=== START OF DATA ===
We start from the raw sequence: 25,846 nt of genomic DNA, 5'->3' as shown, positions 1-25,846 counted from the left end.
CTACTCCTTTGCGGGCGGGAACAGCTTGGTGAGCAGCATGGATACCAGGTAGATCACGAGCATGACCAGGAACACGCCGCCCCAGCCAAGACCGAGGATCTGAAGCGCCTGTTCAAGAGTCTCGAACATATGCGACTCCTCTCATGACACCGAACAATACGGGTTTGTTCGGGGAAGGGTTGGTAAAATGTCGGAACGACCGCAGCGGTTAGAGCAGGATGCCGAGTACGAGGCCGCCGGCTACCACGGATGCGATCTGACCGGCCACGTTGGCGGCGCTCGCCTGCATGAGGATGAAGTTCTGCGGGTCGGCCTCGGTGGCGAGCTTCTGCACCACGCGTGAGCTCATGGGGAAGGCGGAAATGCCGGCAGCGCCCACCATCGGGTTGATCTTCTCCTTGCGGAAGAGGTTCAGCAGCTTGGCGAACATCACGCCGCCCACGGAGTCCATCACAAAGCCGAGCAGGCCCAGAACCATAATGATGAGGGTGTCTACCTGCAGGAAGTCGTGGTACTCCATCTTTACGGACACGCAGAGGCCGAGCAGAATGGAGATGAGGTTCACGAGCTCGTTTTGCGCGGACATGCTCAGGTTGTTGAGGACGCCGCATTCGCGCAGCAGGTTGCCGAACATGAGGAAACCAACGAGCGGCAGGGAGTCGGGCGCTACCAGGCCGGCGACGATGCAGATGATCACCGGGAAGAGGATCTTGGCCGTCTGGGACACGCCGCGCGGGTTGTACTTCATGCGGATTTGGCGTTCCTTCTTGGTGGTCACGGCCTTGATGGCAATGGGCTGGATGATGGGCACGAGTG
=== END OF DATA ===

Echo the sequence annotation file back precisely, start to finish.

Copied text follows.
We start from the raw sequence: 25,846 nt of genomic DNA, 5'->3' as shown, positions 1-25,846 counted from the left end.
CTACTCCTTTGCGGGCGGGAACAGCTTGGTGAGCAGCATGGATACCAGGTAGATCACGAGCATGACCAGGAACACGCCGCCCCAGCCAAGACCGAGGATCTGAAGCGCCTGTTCAAGAGTCTCGAACATATGCGACTCCTCTCATGACACCGAACAATACGGGTTTGTTCGGGGAAGGGTTGGTAAAATGTCGGAACGACCGCAGCGGTTAGAGCAGGATGCCGAGTACGAGGCCGCCGGCTACCACGGATGCGATCTGACCGGCCACGTTGGCGGCGCTCGCCTGCATGAGGATGAAGTTCTGCGGGTCGGCCTCGGTGGCGAGCTTCTGCACCACGCGTGAGCTCATGGGGAAGGCGGAAATGCCGGCAGCGCCCACCATCGGGTTGATCTTCTCCTTGCGGAAGAGGTTCAGCAGCTTGGCGAACATCACGCCGCCCACGGAGTCCATCACAAAGCCGAGCAGGCCCAGAACCATAATGATGAGGGTGTCTACCTGCAGGAAGTCGTGGTACTCCATCTTTACGGACACGCAGAGGCCGAGCAGAATGGAGATGAGGTTCACGAGCTCGTTTTGCGCGGACATGCTCAGGTTGTTGAGGACGCCGCATTCGCGCAGCAGGTTGCCGAACATGAGGAAACCAACGAGCGGCAGGGAGTCGGGCGCTACCAGGCCGGCGACGATGCAGATGATCACCGGGAAGAGGATCTTGGCCGTCTGGGACACGCCGCGCGGGTTGTACTTCATGCGGATTTGGCGTTCCTTCTTGGTGGTCACGGCCTTGATGGCAATGGGCTGGATGATGGGCACGAGTG